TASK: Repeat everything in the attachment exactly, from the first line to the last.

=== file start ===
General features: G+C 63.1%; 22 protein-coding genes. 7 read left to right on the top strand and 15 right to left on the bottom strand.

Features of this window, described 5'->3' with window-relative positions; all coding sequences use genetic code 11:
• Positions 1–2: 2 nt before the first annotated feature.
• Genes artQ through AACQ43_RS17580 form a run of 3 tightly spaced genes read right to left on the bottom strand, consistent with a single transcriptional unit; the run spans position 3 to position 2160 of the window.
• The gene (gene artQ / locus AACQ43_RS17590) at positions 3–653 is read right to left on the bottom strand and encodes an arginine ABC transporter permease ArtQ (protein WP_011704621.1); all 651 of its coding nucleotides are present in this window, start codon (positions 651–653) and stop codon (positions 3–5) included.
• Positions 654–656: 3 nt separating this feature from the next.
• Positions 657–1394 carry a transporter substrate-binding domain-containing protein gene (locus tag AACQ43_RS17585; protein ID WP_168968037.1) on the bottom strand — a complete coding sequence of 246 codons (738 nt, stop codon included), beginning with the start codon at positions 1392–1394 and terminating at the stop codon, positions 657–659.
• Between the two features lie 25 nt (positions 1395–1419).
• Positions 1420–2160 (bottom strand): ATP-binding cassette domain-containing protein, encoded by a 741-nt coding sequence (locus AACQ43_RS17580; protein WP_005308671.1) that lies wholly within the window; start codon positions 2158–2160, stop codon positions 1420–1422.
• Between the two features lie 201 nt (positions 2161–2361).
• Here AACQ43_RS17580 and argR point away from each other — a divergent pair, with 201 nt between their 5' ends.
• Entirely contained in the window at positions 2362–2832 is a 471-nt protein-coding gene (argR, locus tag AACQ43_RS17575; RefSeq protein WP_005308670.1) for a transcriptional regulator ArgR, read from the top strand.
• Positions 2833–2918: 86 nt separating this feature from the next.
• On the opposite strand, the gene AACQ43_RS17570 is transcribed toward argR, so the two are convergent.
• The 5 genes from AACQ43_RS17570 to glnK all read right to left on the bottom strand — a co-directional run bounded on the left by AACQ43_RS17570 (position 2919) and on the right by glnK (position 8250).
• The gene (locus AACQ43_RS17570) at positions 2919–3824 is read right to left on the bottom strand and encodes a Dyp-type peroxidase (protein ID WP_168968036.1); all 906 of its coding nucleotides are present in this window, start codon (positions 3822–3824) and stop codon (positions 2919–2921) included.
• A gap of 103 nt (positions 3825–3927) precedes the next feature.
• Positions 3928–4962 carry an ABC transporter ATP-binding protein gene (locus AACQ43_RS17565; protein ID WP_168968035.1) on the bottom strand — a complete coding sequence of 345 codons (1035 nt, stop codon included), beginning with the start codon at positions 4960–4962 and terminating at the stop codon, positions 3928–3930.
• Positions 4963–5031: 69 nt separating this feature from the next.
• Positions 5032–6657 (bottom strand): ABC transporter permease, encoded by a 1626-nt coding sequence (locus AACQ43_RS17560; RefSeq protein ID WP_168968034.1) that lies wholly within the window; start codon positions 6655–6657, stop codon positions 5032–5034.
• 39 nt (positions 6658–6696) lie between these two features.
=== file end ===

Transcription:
General features: G+C 63.1%; 22 protein-coding genes. 7 read left to right on the top strand and 15 right to left on the bottom strand.

Features of this window, described 5'->3' with window-relative positions; all coding sequences use genetic code 11:
• Positions 1–2: 2 nt before the first annotated feature.
• Genes artQ through AACQ43_RS17580 form a run of 3 tightly spaced genes read right to left on the bottom strand, consistent with a single transcriptional unit; the run spans position 3 to position 2160 of the window.
• The gene (gene artQ / locus AACQ43_RS17590) at positions 3–653 is read right to left on the bottom strand and encodes an arginine ABC transporter permease ArtQ (protein WP_011704621.1); all 651 of its coding nucleotides are present in this window, start codon (positions 651–653) and stop codon (positions 3–5) included.
• Positions 654–656: 3 nt separating this feature from the next.
• Positions 657–1394 carry a transporter substrate-binding domain-containing protein gene (locus tag AACQ43_RS17585; protein ID WP_168968037.1) on the bottom strand — a complete coding sequence of 246 codons (738 nt, stop codon included), beginning with the start codon at positions 1392–1394 and terminating at the stop codon, positions 657–659.
• Between the two features lie 25 nt (positions 1395–1419).
• Positions 1420–2160 (bottom strand): ATP-binding cassette domain-containing protein, encoded by a 741-nt coding sequence (locus AACQ43_RS17580; protein WP_005308671.1) that lies wholly within the window; start codon positions 2158–2160, stop codon positions 1420–1422.
• Between the two features lie 201 nt (positions 2161–2361).
• Here AACQ43_RS17580 and argR point away from each other — a divergent pair, with 201 nt between their 5' ends.
• Entirely contained in the window at positions 2362–2832 is a 471-nt protein-coding gene (argR, locus tag AACQ43_RS17575; RefSeq protein WP_005308670.1) for a transcriptional regulator ArgR, read from the top strand.
• Positions 2833–2918: 86 nt separating this feature from the next.
• On the opposite strand, the gene AACQ43_RS17570 is transcribed toward argR, so the two are convergent.
• The 5 genes from AACQ43_RS17570 to glnK all read right to left on the bottom strand — a co-directional run bounded on the left by AACQ43_RS17570 (position 2919) and on the right by glnK (position 8250).
• The gene (locus AACQ43_RS17570) at positions 2919–3824 is read right to left on the bottom strand and encodes a Dyp-type peroxidase (protein ID WP_168968036.1); all 906 of its coding nucleotides are present in this window, start codon (positions 3822–3824) and stop codon (positions 2919–2921) included.
• A gap of 103 nt (positions 3825–3927) precedes the next feature.
• Positions 3928–4962 carry an ABC transporter ATP-binding protein gene (locus AACQ43_RS17565; protein ID WP_168968035.1) on the bottom strand — a complete coding sequence of 345 codons (1035 nt, stop codon included), beginning with the start codon at positions 4960–4962 and terminating at the stop codon, positions 3928–3930.
• Positions 4963–5031: 69 nt separating this feature from the next.
• Positions 5032–6657 (bottom strand): ABC transporter permease, encoded by a 1626-nt coding sequence (locus AACQ43_RS17560; RefSeq protein ID WP_168968034.1) that lies wholly within the window; start codon positions 6655–6657, stop codon positions 5032–5034.
• 39 nt (positions 6658–6696) lie between these two features.